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Center for Sex Positive Culture

The Center for Sex Positive Culture (CSPC), formerly known as The Wet Spot,[1] is a non-profit, membership-based organization located in Seattle, Washington.[2][3][4] It organizes events and provides space for several different sex-positive subcultures, notably BDSM, Swinging, and polyamory groups. CSPC welcomes people of all sexual identities and seeks to encompass all consensual sexual practices[5] The Center is a 501(c)(7) recreational club; its sister organization, the Foundation for Sex Positive Culture is a 501(c)(3) charitable/educational organization.[6][7]

Center for Sex Positive Culture
The CSPC logo
Formation 1999
Type Non-profit
Purpose Sex positivism
Headquarters Seattle, Washington
Region served
United States
Website thecspc.org
Seattle's Center for Sex Positive Culture

The organization held its first event, a fundraiser, in March 1999.[8]

Contents

Mission and visionEdit

The mission statement of the Center for Sex Positive Culture:
The Center for Sex Positive Culture encourages the exploration and celebration of the many facets of human sexuality. Through an encompassing variety of events, created by and for its membership, the CSPC seeks to educate, to facilitate consensual open sexual expression and dialog, and to provide a venue for fellowship and community.[5]

The vision statement of the Center for Sex Positive Culture:
As proponents of sex positive culture, we believe that the appropriate uses of sex extend beyond reproduction. They include creating personal pleasure, bonding interpersonal relationships, promoting spiritual growth, and enhancing emotional and physical health. In a sex positive world, everyone has the freedom and resources to pursue a fulfilling and empowering sex life.[5]

Membership and activitiesEdit

The CSPC's primary location is a nondescript 10,000-square-foot (930 m2) group of buildings in Seattle's Interbay district. Membership is open to anyone over the age of 18 who has attended an orientation class and agrees to the organization's rules of conduct. There is also an annual membership fee. Volunteers organize and run most events.

The space includes a library including a wide variety of books on sexuality and kink, as well as several flavors of pornography.

There are many different on-site events that occur on a weekly or monthly basis. "Offerings include BDSM focused events, sex and sensual touch focused events, bondage focused events, fetish and fantasy focused events, art focused events, socially focused events, and events specifically for new members."[9]

The same physical space is used in various configurations for different events. Some have only tables and chairs, other prominently feature dungeon equipment with an adjoining social area, plus private spaces for those who wish to avoid voyeurs.

Annual events organized by the CSPC or FSPC include:

HistoryEdit

Founded in 1999 as the Seattle Sex Positive Community Center. Socially speaking, it is an outgrowth of Allena Gabosch's Beyond the Edge Cafe, which hosted BDSM related events. Several regulars of the cafe started discussing getting a dedicated space for their activities. One famously quoted "It would be great if we could get 200 members."[citation needed] In fact the idea became more popular than they envisioned; in its first year The Wet Spot registered about 2,000 members. In September 2007, they reached 10,000 registered members, although not all of them are current members. In 2007 the organization also changed its name to the Center for Sex Positive Culture[1] and opened a second, "annex" building.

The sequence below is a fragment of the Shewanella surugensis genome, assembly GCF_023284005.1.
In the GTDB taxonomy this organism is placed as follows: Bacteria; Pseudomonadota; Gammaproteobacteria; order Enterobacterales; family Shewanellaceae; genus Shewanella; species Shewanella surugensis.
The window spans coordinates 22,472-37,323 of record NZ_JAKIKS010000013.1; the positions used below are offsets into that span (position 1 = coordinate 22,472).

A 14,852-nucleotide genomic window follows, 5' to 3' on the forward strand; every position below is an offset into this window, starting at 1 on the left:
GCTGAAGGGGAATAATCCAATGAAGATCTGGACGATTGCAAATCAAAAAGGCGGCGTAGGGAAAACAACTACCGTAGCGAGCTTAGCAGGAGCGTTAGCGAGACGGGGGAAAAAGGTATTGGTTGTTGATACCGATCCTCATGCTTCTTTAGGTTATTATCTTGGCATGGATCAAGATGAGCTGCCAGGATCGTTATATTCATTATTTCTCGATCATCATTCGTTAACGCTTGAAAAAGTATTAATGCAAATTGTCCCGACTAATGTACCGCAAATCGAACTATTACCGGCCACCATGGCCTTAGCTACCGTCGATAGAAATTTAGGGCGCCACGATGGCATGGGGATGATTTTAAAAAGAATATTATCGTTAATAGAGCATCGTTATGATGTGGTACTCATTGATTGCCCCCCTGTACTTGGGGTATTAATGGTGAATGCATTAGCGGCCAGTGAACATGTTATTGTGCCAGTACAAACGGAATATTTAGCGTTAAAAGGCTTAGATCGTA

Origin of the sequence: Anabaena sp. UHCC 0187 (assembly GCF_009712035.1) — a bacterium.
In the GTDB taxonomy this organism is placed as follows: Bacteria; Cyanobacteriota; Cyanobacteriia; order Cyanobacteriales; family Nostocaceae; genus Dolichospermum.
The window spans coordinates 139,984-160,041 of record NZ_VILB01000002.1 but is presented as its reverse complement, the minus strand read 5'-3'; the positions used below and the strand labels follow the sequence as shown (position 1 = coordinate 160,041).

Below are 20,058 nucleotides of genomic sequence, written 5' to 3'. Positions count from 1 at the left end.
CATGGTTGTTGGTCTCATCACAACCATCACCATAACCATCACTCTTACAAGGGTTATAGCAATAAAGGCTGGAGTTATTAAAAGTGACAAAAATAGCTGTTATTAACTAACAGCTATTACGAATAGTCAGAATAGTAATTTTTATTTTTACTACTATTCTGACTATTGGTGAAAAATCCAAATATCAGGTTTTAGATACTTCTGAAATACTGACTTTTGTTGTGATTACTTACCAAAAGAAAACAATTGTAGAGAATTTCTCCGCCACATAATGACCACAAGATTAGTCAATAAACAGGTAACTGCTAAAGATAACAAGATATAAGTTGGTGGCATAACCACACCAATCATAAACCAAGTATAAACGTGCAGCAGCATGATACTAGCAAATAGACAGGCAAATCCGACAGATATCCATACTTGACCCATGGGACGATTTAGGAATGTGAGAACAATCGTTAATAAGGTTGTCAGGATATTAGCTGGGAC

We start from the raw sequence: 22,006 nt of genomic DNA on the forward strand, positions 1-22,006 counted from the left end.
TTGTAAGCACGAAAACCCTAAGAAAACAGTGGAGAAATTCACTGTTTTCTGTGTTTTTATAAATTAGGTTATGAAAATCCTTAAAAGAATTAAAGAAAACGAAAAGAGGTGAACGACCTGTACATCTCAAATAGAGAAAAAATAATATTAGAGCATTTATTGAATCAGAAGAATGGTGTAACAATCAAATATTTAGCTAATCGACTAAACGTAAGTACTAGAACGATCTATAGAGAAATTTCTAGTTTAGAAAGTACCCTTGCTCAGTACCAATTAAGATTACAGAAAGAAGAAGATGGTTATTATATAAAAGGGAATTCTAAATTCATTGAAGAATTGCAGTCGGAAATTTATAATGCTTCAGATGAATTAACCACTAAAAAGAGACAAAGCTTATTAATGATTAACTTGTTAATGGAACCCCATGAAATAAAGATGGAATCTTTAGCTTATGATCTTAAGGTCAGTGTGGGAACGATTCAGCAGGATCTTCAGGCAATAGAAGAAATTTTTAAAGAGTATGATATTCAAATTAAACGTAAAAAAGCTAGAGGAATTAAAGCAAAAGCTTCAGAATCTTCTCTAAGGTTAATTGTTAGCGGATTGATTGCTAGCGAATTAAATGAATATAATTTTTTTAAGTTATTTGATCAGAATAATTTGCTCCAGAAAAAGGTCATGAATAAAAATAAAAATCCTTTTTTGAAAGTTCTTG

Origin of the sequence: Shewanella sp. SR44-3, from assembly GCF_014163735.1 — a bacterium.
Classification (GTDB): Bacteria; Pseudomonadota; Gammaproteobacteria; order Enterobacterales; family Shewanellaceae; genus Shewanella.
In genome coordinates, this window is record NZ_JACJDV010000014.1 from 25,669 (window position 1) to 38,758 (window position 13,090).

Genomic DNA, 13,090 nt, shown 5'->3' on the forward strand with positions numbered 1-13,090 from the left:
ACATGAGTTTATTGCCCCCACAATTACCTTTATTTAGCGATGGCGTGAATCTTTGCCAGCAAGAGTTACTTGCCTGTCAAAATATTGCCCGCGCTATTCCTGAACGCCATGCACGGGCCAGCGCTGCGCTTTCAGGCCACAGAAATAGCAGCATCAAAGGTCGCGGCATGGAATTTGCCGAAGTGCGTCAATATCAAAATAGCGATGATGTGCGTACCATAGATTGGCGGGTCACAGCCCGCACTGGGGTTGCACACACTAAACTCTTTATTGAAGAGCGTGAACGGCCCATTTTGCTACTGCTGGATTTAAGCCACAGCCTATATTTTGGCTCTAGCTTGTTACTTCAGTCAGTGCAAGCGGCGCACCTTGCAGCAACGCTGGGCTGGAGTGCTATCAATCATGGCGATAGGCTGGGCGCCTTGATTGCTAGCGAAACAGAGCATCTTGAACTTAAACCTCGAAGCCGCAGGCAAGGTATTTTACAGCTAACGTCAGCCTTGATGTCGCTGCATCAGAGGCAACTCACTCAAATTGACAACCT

In November 2008 the Center for Sex Positive Culture was scrutinized in a KOMO-TV report regarding the Center's non-profit status,[10] and the sexual activities which occur there. The story was criticized by Dan Savage[11] and others for inaccuracies, and was later pulled from the station's website.[12]

Building Problems with new space and shutdownEdit

The Center lost its long term home in late 2016 when the building they were in was sold to developers.[13] The Center was supposed to open in a new building at 1514 NW 46th Street, in the Ballard section of Seattle in the summer of 2017. However, the new space fell through due to unexpected major seismic upgrades required by the City of Seattle. Therefore, the CSPC is presently evaluating proposals to either reestablish or to liquidate the organization. [14]

ReferencesEdit

  1. ^ a b Gabosch, Allena (2008-02-26). "A Sex Positive Renaissance". Retrieved 2010-07-09. 
  2. ^ "The Stranger, Hot Town". Retrieved November 7, 2005. 
  3. ^ "Sexuality.org". Retrieved November 7, 2005. 
  4. ^ "The CSPC". Archived from the original on July 1, 2007. Retrieved August 31, 2007. 
  5. ^ a b c "Mission and Sex Positive Vision". Retrieved February 20, 2016. 
  6. ^ "About the Foundation for Sex Positive Culture". Center for Sex Positive Culture. Archived from the original on 2007-12-24. Retrieved 2008-01-01. 
  7. ^ Holden, Dominic (2008-11-25). "Beat Off". The Stranger. Retrieved 2008-01-01. 
  8. ^ Allena Gabosch, We've come a long way Archived October 11, 2007, at the Wayback Machine., Director's blog on official site, July 19, 2007. Accessed online 15 October 2007.
  9. ^ "What happens at the CSPC?". thecspc.org. Retrieved 2015-05-22. 
  10. ^ Savage, Dan (2008-11-17). "Maybe It Wouldn't Be a "Problem" If They Called It a Church? | Slog". Slog.thestranger.com. Retrieved 2012-12-22. 
  11. ^ Savage, Dan (2008-11-18). "Dan Lewis Needs to Apologize Too | Slog". Slog.thestranger.com. Retrieved 2012-12-22. 
  12. ^ "Beat Off by Dominic Holden - Seattle News - The Stranger, Seattle's Only Newspaper". Thestranger.com. Retrieved 2012-12-22. 
  13. ^ Help Re-Build The Center For Sex-Positive Culture! - Indegogo website
  14. ^ https://thecspc.org/2017/05/17/cspc-request-for-proposals/

External linksEdit